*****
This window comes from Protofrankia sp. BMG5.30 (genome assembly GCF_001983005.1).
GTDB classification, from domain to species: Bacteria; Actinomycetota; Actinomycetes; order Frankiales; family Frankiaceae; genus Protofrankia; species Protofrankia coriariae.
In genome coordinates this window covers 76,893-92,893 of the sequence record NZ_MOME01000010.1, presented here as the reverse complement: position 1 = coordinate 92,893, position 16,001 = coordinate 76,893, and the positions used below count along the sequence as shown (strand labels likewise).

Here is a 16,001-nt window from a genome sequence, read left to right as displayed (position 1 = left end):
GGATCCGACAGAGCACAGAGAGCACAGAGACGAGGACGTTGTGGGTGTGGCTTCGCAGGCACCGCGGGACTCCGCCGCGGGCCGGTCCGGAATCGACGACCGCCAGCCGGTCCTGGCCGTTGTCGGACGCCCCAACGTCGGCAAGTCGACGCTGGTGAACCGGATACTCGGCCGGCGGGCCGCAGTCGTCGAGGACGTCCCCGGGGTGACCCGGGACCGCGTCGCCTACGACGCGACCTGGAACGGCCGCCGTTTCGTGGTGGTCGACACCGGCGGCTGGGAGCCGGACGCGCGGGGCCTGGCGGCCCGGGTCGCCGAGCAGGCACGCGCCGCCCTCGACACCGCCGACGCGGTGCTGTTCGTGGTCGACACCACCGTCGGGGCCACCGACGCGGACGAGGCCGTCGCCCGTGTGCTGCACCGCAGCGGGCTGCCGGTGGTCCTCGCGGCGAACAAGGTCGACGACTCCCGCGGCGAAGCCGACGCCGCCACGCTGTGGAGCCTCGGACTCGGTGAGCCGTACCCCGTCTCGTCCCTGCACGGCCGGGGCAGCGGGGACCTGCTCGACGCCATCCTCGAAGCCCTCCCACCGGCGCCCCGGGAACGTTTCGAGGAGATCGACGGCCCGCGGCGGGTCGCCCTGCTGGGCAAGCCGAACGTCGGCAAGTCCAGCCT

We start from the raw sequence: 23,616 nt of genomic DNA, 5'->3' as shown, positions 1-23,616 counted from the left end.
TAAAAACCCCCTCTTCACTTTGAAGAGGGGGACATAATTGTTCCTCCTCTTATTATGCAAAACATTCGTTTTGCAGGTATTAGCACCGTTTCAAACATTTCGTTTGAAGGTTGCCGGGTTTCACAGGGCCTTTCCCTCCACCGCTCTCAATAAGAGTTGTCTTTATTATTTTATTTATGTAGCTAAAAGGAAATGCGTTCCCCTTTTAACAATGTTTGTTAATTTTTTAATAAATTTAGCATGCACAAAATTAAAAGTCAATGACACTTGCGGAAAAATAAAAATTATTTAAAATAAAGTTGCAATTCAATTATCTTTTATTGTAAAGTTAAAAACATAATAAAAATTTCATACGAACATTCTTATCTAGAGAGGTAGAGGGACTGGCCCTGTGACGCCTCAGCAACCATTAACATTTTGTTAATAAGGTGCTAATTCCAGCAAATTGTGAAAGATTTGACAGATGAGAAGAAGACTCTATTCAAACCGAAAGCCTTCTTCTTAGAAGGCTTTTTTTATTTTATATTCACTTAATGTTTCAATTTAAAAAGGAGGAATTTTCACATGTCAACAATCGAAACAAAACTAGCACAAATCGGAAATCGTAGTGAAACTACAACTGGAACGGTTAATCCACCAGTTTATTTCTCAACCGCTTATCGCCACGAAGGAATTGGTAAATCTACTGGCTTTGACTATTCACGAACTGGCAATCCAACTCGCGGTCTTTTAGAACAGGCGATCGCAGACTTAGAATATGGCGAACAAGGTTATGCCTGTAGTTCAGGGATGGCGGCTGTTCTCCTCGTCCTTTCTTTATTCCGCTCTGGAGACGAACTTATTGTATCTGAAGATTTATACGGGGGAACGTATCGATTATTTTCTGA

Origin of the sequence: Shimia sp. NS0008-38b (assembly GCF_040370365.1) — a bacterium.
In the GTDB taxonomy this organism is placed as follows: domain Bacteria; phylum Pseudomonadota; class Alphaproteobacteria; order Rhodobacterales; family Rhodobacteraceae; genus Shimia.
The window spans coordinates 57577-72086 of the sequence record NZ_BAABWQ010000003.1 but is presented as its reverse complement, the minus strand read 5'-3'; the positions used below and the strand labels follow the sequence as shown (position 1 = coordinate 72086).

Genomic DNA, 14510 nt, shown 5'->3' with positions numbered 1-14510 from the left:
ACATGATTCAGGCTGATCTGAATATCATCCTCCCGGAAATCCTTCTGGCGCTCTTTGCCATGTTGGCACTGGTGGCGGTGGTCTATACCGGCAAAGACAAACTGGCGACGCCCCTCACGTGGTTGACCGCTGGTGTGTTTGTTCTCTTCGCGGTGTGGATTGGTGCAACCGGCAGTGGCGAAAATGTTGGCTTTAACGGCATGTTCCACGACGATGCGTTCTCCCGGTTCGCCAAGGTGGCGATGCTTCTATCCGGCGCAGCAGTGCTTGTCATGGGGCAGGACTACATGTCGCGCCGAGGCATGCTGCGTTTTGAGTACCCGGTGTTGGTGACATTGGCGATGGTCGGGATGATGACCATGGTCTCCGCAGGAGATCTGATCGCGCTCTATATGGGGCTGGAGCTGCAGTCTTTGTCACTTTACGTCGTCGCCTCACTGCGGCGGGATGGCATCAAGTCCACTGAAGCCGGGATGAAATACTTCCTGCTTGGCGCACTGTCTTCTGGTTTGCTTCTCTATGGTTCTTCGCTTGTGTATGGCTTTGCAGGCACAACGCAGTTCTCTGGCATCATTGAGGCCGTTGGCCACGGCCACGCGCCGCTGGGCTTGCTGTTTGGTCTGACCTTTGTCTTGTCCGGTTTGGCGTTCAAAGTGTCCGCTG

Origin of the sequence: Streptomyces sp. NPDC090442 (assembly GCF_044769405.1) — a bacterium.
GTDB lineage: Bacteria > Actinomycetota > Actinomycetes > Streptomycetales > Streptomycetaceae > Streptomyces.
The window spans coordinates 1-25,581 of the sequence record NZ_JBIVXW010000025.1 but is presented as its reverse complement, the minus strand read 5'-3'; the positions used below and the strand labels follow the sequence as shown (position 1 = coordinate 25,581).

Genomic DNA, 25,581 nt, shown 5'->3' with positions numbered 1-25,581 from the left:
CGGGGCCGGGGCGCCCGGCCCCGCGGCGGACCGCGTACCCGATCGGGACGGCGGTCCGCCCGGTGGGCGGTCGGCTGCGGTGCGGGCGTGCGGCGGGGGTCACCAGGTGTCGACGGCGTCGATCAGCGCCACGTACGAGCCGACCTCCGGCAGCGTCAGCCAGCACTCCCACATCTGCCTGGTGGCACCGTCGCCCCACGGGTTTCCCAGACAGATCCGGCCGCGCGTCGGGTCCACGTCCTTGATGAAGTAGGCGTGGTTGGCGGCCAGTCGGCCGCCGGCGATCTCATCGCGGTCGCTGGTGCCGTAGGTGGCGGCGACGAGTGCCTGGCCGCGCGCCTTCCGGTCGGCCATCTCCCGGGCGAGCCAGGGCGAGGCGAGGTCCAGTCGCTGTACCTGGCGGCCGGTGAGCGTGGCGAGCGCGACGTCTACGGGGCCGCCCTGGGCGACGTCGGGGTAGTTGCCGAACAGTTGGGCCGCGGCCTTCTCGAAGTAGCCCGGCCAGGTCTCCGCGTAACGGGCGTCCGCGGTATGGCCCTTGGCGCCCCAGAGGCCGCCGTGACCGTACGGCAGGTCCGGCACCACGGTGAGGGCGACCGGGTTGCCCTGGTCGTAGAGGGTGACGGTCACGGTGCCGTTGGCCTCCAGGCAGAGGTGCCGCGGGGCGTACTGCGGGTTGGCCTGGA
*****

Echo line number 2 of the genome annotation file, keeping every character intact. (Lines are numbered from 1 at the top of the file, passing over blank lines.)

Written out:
GTDB classification, from domain to species: Bacteria; Actinomycetota; Actinomycetes; order Frankiales; family Frankiaceae; genus Protofrankia; species Protofrankia coriariae.